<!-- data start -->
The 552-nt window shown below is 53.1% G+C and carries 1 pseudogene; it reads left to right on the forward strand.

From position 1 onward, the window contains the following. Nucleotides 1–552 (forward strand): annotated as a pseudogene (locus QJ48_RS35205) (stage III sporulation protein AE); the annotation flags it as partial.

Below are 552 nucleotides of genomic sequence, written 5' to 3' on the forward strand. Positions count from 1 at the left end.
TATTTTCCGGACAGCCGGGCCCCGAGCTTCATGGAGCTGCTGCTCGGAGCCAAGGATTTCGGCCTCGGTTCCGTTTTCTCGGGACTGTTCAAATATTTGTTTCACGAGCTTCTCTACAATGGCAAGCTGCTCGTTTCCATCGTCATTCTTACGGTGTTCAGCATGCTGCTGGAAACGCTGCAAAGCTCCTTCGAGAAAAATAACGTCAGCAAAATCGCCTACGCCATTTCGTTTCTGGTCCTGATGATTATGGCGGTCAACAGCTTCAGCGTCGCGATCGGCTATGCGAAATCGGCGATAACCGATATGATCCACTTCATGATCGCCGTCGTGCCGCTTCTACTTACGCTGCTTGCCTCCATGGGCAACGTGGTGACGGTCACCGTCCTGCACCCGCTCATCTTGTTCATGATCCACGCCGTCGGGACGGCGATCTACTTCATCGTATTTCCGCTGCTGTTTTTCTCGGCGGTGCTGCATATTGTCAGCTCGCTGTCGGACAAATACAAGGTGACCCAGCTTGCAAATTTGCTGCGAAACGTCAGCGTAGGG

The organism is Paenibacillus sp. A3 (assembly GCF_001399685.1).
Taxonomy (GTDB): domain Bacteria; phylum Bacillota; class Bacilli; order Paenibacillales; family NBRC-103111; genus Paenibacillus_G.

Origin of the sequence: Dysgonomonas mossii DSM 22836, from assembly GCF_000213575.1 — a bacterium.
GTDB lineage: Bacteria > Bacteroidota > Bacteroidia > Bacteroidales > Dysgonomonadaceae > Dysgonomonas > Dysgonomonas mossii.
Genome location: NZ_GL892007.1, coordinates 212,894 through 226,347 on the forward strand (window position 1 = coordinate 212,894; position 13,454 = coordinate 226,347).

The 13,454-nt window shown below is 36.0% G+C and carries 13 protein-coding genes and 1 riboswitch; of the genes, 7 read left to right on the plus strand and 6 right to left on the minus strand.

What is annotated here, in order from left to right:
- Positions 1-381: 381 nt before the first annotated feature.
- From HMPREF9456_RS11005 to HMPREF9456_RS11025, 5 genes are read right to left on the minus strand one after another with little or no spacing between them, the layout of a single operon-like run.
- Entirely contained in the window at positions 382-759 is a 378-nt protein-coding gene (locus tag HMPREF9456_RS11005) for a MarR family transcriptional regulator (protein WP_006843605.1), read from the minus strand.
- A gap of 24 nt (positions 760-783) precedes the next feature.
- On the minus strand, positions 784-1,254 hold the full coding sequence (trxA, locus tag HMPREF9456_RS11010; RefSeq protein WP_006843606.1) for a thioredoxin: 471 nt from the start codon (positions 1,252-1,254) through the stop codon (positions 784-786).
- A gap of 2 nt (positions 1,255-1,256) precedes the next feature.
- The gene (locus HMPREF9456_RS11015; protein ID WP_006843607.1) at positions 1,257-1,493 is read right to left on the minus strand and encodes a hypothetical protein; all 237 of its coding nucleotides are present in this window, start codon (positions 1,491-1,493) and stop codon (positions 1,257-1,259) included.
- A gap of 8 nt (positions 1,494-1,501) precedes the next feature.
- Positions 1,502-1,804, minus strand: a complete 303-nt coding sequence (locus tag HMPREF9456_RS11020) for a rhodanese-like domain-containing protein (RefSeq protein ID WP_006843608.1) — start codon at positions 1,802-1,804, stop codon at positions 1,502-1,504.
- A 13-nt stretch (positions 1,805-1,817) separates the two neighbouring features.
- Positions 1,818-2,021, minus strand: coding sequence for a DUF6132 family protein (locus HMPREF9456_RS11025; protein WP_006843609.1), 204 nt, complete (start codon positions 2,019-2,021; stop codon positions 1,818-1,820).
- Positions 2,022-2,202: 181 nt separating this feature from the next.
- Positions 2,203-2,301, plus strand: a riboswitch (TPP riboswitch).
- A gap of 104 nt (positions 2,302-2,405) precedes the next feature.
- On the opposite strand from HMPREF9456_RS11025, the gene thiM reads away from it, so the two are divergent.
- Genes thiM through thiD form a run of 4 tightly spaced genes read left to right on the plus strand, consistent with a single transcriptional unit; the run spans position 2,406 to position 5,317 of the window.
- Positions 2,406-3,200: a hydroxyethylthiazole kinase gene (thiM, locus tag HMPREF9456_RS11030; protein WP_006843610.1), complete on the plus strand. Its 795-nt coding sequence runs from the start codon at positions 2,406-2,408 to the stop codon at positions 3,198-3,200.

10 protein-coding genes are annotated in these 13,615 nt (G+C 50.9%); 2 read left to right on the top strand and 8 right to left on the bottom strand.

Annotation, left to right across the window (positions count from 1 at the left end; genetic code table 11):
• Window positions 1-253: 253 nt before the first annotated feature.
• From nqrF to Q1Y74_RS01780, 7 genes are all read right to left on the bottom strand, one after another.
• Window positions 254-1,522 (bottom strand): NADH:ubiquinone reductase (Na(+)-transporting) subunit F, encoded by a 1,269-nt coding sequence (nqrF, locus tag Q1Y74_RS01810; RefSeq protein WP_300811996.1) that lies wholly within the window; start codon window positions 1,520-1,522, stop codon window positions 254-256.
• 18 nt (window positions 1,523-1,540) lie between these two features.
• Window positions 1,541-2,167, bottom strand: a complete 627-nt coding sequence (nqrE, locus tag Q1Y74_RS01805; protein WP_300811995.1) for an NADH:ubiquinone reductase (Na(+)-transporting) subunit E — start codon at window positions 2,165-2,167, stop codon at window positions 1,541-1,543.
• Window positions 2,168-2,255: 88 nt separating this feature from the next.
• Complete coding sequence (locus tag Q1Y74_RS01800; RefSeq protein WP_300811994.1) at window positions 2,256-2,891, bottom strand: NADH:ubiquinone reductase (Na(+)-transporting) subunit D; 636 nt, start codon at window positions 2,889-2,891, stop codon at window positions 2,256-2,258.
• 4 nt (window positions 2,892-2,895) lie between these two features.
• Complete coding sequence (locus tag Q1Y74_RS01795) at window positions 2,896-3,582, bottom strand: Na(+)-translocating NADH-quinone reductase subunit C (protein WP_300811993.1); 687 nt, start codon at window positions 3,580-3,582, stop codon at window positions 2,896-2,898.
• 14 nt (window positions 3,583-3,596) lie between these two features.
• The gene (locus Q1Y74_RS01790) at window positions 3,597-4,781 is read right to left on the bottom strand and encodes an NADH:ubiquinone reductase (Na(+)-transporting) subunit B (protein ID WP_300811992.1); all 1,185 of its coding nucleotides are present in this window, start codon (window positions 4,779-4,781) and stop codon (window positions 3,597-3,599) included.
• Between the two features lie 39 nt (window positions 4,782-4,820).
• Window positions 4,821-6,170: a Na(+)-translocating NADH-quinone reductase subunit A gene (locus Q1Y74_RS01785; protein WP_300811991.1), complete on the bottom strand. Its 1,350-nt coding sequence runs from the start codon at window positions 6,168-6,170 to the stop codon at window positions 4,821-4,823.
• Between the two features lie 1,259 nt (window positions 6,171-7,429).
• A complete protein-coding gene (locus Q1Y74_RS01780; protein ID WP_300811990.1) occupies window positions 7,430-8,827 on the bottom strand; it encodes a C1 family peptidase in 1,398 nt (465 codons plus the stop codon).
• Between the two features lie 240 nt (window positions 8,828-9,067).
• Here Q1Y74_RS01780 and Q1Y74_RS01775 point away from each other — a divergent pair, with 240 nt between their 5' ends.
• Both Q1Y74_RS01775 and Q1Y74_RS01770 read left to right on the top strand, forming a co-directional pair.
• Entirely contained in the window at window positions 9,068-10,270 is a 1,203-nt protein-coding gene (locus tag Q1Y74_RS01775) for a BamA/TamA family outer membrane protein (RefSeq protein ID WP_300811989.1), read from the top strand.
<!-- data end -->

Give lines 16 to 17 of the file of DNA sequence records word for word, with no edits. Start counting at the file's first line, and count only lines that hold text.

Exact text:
- On the minus strand, positions 784-1,254 hold the full coding sequence (trxA, locus tag HMPREF9456_RS11010; RefSeq protein WP_006843606.1) for a thioredoxin: 471 nt from the start codon (positions 1,252-1,254) through the stop codon (positions 784-786).
- A gap of 2 nt (positions 1,255-1,256) precedes the next feature.